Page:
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David Cameron under pressure over Airports Commission report

PoliticsHome | Woodland Trust | London First

4 min read Partner content

Industry experts have today responded to the Airports Commission’s recommendation to build a third runway at Heathrow, with both demands to accept the findings and warnings over the environmental impact. 

Campaign groups have today piled pressure on the Government to act on the findings of the Davies Commission report, declaring any further delay “inexcusable” and urging David Cameron to “hit the ground running”.

As well as this, environmental organisations have warned of the potential impact of any decision, urging decision makers to prioritise the natural environment.

The Commission – chaired by Sir Howard Davies - concluded that a third runway at Heathrow would deliver the greatest economic benefits, and is the preferred option for expanding UK aviation capacity.

Responding to the news in the Commons this afternoon, the Prime Minister said the Government was not yet in a position to comment on the decision but would declare its stance by the end of the year.    
 
However, senior figures in the sector have urged Mr Cameron to back the Commission’s conclusions and act swiftly to implement the measures.  

Gavin Hayes, Director of Let Britain Fly, said: “After the best part of three years rigorously examining all of the evidence the view of the Airports Commission is that Britain needs a new runway and that the best option is to expand Heathrow. It’s now time for the Government to hit the ground running and quickly give the greenlight to airport expansion.

“With Heathrow, our only international hub airport, already full for a decade and all of London’s other airports forecast to be full within the next ten years, there is no alternative but to now get on with it. As this report shows there’s no runway left for the can to be kicked along.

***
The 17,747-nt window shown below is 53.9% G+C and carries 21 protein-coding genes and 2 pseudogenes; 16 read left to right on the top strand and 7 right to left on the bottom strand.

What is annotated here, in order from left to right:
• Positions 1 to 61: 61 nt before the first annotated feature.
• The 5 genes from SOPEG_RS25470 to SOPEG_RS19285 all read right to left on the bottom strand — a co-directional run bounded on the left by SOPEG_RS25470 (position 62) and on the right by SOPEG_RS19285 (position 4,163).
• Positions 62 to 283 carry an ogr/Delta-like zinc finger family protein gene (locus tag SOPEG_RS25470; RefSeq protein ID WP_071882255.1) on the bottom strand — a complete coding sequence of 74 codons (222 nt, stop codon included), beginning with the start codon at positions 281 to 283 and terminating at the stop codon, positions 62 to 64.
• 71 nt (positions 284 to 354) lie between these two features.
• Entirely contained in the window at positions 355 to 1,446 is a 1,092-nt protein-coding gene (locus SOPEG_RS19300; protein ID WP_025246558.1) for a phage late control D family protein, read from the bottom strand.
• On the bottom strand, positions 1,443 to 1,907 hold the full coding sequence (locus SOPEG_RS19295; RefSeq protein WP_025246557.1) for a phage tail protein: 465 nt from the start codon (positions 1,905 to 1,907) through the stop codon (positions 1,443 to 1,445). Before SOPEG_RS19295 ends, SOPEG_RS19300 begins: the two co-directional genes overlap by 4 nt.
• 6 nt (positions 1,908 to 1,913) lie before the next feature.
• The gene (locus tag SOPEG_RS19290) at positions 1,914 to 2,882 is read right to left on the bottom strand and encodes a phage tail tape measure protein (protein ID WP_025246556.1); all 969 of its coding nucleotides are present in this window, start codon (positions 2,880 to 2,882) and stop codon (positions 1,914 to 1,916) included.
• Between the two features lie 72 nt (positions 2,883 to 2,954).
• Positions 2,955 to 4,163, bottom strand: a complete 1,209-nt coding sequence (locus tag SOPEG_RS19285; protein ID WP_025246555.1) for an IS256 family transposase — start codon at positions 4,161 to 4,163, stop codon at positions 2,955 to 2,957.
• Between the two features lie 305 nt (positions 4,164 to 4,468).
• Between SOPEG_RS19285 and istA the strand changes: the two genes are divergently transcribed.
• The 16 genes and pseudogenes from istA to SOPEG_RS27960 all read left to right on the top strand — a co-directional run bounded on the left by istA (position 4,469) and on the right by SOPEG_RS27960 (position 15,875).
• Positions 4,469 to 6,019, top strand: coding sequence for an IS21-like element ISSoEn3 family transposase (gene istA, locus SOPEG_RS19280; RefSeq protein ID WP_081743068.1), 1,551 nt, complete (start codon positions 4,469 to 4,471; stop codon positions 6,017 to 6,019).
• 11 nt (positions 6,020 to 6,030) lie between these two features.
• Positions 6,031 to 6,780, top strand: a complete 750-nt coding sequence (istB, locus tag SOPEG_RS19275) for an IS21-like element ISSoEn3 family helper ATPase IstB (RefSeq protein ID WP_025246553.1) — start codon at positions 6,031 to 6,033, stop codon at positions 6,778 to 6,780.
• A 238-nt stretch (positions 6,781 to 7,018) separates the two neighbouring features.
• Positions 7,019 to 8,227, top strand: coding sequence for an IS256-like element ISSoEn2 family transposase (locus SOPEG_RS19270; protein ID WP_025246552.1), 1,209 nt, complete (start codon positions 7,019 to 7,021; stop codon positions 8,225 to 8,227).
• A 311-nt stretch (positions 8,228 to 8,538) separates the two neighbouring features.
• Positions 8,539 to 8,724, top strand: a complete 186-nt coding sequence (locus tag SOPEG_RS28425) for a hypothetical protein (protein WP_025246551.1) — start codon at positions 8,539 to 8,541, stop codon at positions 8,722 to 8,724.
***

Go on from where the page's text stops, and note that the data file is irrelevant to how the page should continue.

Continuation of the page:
“First and foremost it’s now time UK political leaders put the long-term national interest, over short-term political needs.”

Echoing his remarks, Baroness Jo Valentine, Chief Executive of London First, said: “With half a century of indecision on airports expansion behind us, it’s time for the government to implement the Commission’s recommendation and get on with a new runway at Heathrow. Anything else is now inexcusable.

“After three years of investigation, the Commission has unambiguously concluded that expanding Heathrow will boost the UK economy and reinforce London as a global hub for business. Yes, Sir Howard’s report shows there are obstacles – particularly noise and environmental – but he has also demonstrated that these can and should be overcome.

“The report gives the Government an up-to-date, comprehensive, and independent analysis of our runway needs.”

Offering an alternative view on the issue, the Woodland Trust responded by calling for greater recognition of the environmental implications of any decision.

Beccy Speight, Woodland Trust Chief Executive, said: “Regardless of today's recommendation, what must be recognised is that ‘environmental impact’ should not only be used, as has consistently been the case as part of the expansion debate, as a term to refer to noise and vibration in relation to people and their homes, with damage to the natural environment seemingly just a secondary complication. Any risk of loss or damage to the natural environment, and especially to irreplaceable habitats like ancient woodland or ancient trees, must be taken just as seriously, and every possible avenue investigated to avoid it if we are to adapt to threats such as climate change, and so that communities can exercise their right to a healthy lifestyle.

“In alignment with its manifesto commitment to deliver new infrastructure in an environmentally sensitive way, Government must now not only seek to avoid loss, but also to integrate new trees and woods into any development plans if expansion goes ahead as recommended by the Airports Commission today, remembering that this is not just about the footprint of a new runway, but all the surrounding development likely to be required that will add more strain on the UK’s natural environment in the long term.”

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